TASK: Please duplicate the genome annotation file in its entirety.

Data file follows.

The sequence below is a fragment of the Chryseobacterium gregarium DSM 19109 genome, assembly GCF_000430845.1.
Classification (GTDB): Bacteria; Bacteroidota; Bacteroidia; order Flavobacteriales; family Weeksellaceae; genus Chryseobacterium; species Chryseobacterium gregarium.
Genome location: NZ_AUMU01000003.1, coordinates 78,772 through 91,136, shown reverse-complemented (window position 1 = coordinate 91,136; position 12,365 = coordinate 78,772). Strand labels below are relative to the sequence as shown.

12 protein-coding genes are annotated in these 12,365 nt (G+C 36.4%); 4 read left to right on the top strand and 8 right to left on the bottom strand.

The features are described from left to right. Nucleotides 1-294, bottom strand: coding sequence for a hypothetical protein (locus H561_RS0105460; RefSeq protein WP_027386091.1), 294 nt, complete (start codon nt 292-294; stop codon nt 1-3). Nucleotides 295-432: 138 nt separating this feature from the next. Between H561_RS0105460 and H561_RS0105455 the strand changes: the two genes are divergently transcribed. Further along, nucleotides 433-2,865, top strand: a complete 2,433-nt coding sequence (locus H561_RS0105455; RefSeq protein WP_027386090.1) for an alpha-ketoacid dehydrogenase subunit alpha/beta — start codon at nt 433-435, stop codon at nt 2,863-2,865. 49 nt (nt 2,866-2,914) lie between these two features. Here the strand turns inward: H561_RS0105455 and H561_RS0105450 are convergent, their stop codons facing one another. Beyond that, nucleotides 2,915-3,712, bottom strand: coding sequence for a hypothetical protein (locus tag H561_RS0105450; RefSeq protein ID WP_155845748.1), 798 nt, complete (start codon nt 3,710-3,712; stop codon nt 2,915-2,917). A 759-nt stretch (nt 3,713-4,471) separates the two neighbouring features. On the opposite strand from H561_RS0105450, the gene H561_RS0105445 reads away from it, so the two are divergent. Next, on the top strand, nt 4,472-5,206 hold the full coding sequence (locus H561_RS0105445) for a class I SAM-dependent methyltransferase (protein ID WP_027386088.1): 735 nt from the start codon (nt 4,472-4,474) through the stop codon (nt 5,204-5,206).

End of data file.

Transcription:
The sequence below is a fragment of the Chryseobacterium gregarium DSM 19109 genome, assembly GCF_000430845.1.
Classification (GTDB): Bacteria; Bacteroidota; Bacteroidia; order Flavobacteriales; family Weeksellaceae; genus Chryseobacterium; species Chryseobacterium gregarium.
Genome location: NZ_AUMU01000003.1, coordinates 78,772 through 91,136, shown reverse-complemented (window position 1 = coordinate 91,136; position 12,365 = coordinate 78,772). Strand labels below are relative to the sequence as shown.

12 protein-coding genes are annotated in these 12,365 nt (G+C 36.4%); 4 read left to right on the top strand and 8 right to left on the bottom strand.

The features are described from left to right. Nucleotides 1-294, bottom strand: coding sequence for a hypothetical protein (locus H561_RS0105460; RefSeq protein WP_027386091.1), 294 nt, complete (start codon nt 292-294; stop codon nt 1-3). Nucleotides 295-432: 138 nt separating this feature from the next. Between H561_RS0105460 and H561_RS0105455 the strand changes: the two genes are divergently transcribed. Further along, nucleotides 433-2,865, top strand: a complete 2,433-nt coding sequence (locus H561_RS0105455; RefSeq protein WP_027386090.1) for an alpha-ketoacid dehydrogenase subunit alpha/beta — start codon at nt 433-435, stop codon at nt 2,863-2,865. 49 nt (nt 2,866-2,914) lie between these two features. Here the strand turns inward: H561_RS0105455 and H561_RS0105450 are convergent, their stop codons facing one another. Beyond that, nucleotides 2,915-3,712, bottom strand: coding sequence for a hypothetical protein (locus tag H561_RS0105450; RefSeq protein ID WP_155845748.1), 798 nt, complete (start codon nt 3,710-3,712; stop codon nt 2,915-2,917). A 759-nt stretch (nt 3,713-4,471) separates the two neighbouring features. On the opposite strand from H561_RS0105450, the gene H561_RS0105445 reads away from it, so the two are divergent. Next, on the top strand, nt 4,472-5,206 hold the full coding sequence (locus H561_RS0105445) for a class I SAM-dependent methyltransferase (protein ID WP_027386088.1): 735 nt from the start codon (nt 4,472-4,474) through the stop codon (nt 5,204-5,206).